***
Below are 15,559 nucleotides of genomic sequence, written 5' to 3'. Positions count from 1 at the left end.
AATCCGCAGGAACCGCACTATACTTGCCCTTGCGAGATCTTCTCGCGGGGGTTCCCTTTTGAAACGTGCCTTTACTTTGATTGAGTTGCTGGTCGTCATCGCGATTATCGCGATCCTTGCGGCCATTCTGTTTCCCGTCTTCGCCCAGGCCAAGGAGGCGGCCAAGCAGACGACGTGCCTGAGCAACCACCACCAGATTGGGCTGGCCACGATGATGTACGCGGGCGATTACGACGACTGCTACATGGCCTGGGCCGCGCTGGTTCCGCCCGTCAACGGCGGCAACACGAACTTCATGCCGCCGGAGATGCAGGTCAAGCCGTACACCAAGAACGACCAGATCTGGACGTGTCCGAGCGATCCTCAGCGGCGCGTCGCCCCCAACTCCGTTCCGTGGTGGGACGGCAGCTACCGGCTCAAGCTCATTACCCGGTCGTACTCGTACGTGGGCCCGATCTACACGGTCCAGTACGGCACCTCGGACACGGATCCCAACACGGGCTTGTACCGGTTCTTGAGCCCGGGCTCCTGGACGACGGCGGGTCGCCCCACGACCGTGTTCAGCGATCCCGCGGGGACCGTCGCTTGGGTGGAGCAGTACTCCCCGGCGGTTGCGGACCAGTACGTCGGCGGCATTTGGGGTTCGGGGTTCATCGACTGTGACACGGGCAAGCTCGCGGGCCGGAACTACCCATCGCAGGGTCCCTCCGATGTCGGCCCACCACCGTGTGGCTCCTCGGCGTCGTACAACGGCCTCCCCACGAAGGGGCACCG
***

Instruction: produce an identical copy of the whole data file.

Below are 15,559 nucleotides of genomic sequence, written 5' to 3'. Positions count from 1 at the left end.
AATCCGCAGGAACCGCACTATACTTGCCCTTGCGAGATCTTCTCGCGGGGGTTCCCTTTTGAAACGTGCCTTTACTTTGATTGAGTTGCTGGTCGTCATCGCGATTATCGCGATCCTTGCGGCCATTCTGTTTCCCGTCTTCGCCCAGGCCAAGGAGGCGGCCAAGCAGACGACGTGCCTGAGCAACCACCACCAGATTGGGCTGGCCACGATGATGTACGCGGGCGATTACGACGACTGCTACATGGCCTGGGCCGCGCTGGTTCCGCCCGTCAACGGCGGCAACACGAACTTCATGCCGCCGGAGATGCAGGTCAAGCCGTACACCAAGAACGACCAGATCTGGACGTGTCCGAGCGATCCTCAGCGGCGCGTCGCCCCCAACTCCGTTCCGTGGTGGGACGGCAGCTACCGGCTCAAGCTCATTACCCGGTCGTACTCGTACGTGGGCCCGATCTACACGGTCCAGTACGGCACCTCGGACACGGATCCCAACACGGGCTTGTACCGGTTCTTGAGCCCGGGCTCCTGGACGACGGCGGGTCGCCCCACGACCGTGTTCAGCGATCCCGCGGGGACCGTCGCTTGGGTGGAGCAGTACTCCCCGGCGGTTGCGGACCAGTACGTCGGCGGCATTTGGGGTTCGGGGTTCATCGACTGTGACACGGGCAAGCTCGCGGGCCGGAACTACCCATCGCAGGGTCCCTCCGATGTCGGCCCACCACCGTGTGGCTCCTCGGCGTCGTACAACGGCCTCCCCACGAAGGGGCACCG